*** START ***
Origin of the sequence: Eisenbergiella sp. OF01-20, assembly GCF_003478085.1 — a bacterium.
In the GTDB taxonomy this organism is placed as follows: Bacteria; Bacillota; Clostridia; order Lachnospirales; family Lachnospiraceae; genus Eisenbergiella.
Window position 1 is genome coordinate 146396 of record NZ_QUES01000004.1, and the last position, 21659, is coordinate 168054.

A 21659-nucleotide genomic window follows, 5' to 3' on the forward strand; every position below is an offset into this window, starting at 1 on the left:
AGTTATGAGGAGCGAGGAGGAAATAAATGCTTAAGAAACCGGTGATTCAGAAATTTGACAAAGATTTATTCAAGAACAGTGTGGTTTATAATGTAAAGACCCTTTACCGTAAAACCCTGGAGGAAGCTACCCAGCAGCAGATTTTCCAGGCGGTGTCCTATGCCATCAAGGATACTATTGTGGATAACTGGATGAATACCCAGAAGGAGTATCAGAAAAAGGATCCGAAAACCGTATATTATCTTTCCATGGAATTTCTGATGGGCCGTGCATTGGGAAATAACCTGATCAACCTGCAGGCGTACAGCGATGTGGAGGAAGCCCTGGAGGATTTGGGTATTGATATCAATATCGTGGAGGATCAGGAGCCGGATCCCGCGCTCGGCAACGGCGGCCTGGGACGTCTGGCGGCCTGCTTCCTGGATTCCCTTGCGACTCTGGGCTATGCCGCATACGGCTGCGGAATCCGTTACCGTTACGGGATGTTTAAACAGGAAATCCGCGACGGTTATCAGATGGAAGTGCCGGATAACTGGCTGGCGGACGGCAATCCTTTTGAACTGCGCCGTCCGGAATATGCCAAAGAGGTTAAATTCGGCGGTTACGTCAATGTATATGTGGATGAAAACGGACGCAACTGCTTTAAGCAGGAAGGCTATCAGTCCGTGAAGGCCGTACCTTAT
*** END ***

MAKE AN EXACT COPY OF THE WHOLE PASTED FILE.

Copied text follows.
Origin of the sequence: Eisenbergiella sp. OF01-20, assembly GCF_003478085.1 — a bacterium.
In the GTDB taxonomy this organism is placed as follows: Bacteria; Bacillota; Clostridia; order Lachnospirales; family Lachnospiraceae; genus Eisenbergiella.
Window position 1 is genome coordinate 146396 of record NZ_QUES01000004.1, and the last position, 21659, is coordinate 168054.

A 21659-nucleotide genomic window follows, 5' to 3' on the forward strand; every position below is an offset into this window, starting at 1 on the left:
AGTTATGAGGAGCGAGGAGGAAATAAATGCTTAAGAAACCGGTGATTCAGAAATTTGACAAAGATTTATTCAAGAACAGTGTGGTTTATAATGTAAAGACCCTTTACCGTAAAACCCTGGAGGAAGCTACCCAGCAGCAGATTTTCCAGGCGGTGTCCTATGCCATCAAGGATACTATTGTGGATAACTGGATGAATACCCAGAAGGAGTATCAGAAAAAGGATCCGAAAACCGTATATTATCTTTCCATGGAATTTCTGATGGGCCGTGCATTGGGAAATAACCTGATCAACCTGCAGGCGTACAGCGATGTGGAGGAAGCCCTGGAGGATTTGGGTATTGATATCAATATCGTGGAGGATCAGGAGCCGGATCCCGCGCTCGGCAACGGCGGCCTGGGACGTCTGGCGGCCTGCTTCCTGGATTCCCTTGCGACTCTGGGCTATGCCGCATACGGCTGCGGAATCCGTTACCGTTACGGGATGTTTAAACAGGAAATCCGCGACGGTTATCAGATGGAAGTGCCGGATAACTGGCTGGCGGACGGCAATCCTTTTGAACTGCGCCGTCCGGAATATGCCAAAGAGGTTAAATTCGGCGGTTACGTCAATGTATATGTGGATGAAAACGGACGCAACTGCTTTAAGCAGGAAGGCTATCAGTCCGTGAAGGCCGTACCTTAT